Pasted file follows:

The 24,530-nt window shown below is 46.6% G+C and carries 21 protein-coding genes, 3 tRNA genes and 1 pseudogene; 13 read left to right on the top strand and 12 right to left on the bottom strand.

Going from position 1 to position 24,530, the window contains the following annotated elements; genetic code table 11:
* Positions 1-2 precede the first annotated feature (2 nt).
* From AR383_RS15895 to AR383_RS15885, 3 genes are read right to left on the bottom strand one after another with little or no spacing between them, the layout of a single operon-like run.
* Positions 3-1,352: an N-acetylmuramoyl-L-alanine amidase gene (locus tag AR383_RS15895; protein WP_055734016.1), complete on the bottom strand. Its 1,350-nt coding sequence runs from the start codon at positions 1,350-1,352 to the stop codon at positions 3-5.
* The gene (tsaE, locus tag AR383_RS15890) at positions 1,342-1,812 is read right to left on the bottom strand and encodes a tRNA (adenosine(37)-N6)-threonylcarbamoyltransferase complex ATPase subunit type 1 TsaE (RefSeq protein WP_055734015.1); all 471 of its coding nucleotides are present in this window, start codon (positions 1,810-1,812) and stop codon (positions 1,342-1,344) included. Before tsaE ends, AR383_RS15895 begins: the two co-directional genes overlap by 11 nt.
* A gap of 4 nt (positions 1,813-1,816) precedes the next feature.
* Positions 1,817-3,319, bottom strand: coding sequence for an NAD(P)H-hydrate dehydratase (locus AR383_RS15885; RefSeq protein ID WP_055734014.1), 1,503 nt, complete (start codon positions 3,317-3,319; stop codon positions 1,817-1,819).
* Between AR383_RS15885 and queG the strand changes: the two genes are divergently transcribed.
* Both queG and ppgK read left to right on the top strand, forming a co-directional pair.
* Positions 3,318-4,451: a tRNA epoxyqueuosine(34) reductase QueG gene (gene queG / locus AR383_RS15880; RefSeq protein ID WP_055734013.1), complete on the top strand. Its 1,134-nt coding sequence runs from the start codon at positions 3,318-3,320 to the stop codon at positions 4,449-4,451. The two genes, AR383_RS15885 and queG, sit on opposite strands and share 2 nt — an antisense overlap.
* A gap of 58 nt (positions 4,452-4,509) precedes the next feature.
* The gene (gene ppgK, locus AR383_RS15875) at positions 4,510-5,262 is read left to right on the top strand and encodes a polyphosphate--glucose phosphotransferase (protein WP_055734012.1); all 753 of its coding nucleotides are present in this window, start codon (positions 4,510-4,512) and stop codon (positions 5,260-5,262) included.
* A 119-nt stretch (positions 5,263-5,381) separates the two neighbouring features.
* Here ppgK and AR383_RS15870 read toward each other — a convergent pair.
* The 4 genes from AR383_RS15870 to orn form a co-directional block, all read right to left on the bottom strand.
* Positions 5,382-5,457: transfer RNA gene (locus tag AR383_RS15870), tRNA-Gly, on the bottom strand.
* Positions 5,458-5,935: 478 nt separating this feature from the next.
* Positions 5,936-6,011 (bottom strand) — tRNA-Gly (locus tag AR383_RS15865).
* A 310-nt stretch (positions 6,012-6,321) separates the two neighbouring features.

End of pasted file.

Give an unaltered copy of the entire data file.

The 24,530-nt window shown below is 46.6% G+C and carries 21 protein-coding genes, 3 tRNA genes and 1 pseudogene; 13 read left to right on the top strand and 12 right to left on the bottom strand.

Going from position 1 to position 24,530, the window contains the following annotated elements; genetic code table 11:
* Positions 1-2 precede the first annotated feature (2 nt).
* From AR383_RS15895 to AR383_RS15885, 3 genes are read right to left on the bottom strand one after another with little or no spacing between them, the layout of a single operon-like run.
* Positions 3-1,352: an N-acetylmuramoyl-L-alanine amidase gene (locus tag AR383_RS15895; protein WP_055734016.1), complete on the bottom strand. Its 1,350-nt coding sequence runs from the start codon at positions 1,350-1,352 to the stop codon at positions 3-5.
* The gene (tsaE, locus tag AR383_RS15890) at positions 1,342-1,812 is read right to left on the bottom strand and encodes a tRNA (adenosine(37)-N6)-threonylcarbamoyltransferase complex ATPase subunit type 1 TsaE (RefSeq protein WP_055734015.1); all 471 of its coding nucleotides are present in this window, start codon (positions 1,810-1,812) and stop codon (positions 1,342-1,344) included. Before tsaE ends, AR383_RS15895 begins: the two co-directional genes overlap by 11 nt.
* A gap of 4 nt (positions 1,813-1,816) precedes the next feature.
* Positions 1,817-3,319, bottom strand: coding sequence for an NAD(P)H-hydrate dehydratase (locus AR383_RS15885; RefSeq protein ID WP_055734014.1), 1,503 nt, complete (start codon positions 3,317-3,319; stop codon positions 1,817-1,819).
* Between AR383_RS15885 and queG the strand changes: the two genes are divergently transcribed.
* Both queG and ppgK read left to right on the top strand, forming a co-directional pair.
* Positions 3,318-4,451: a tRNA epoxyqueuosine(34) reductase QueG gene (gene queG / locus AR383_RS15880; RefSeq protein ID WP_055734013.1), complete on the top strand. Its 1,134-nt coding sequence runs from the start codon at positions 3,318-3,320 to the stop codon at positions 4,449-4,451. The two genes, AR383_RS15885 and queG, sit on opposite strands and share 2 nt — an antisense overlap.
* A gap of 58 nt (positions 4,452-4,509) precedes the next feature.
* The gene (gene ppgK, locus AR383_RS15875) at positions 4,510-5,262 is read left to right on the top strand and encodes a polyphosphate--glucose phosphotransferase (protein WP_055734012.1); all 753 of its coding nucleotides are present in this window, start codon (positions 4,510-4,512) and stop codon (positions 5,260-5,262) included.
* A 119-nt stretch (positions 5,263-5,381) separates the two neighbouring features.
* Here ppgK and AR383_RS15870 read toward each other — a convergent pair.
* The 4 genes from AR383_RS15870 to orn form a co-directional block, all read right to left on the bottom strand.
* Positions 5,382-5,457: transfer RNA gene (locus tag AR383_RS15870), tRNA-Gly, on the bottom strand.
* Positions 5,458-5,935: 478 nt separating this feature from the next.
* Positions 5,936-6,011 (bottom strand) — tRNA-Gly (locus tag AR383_RS15865).
* A 310-nt stretch (positions 6,012-6,321) separates the two neighbouring features.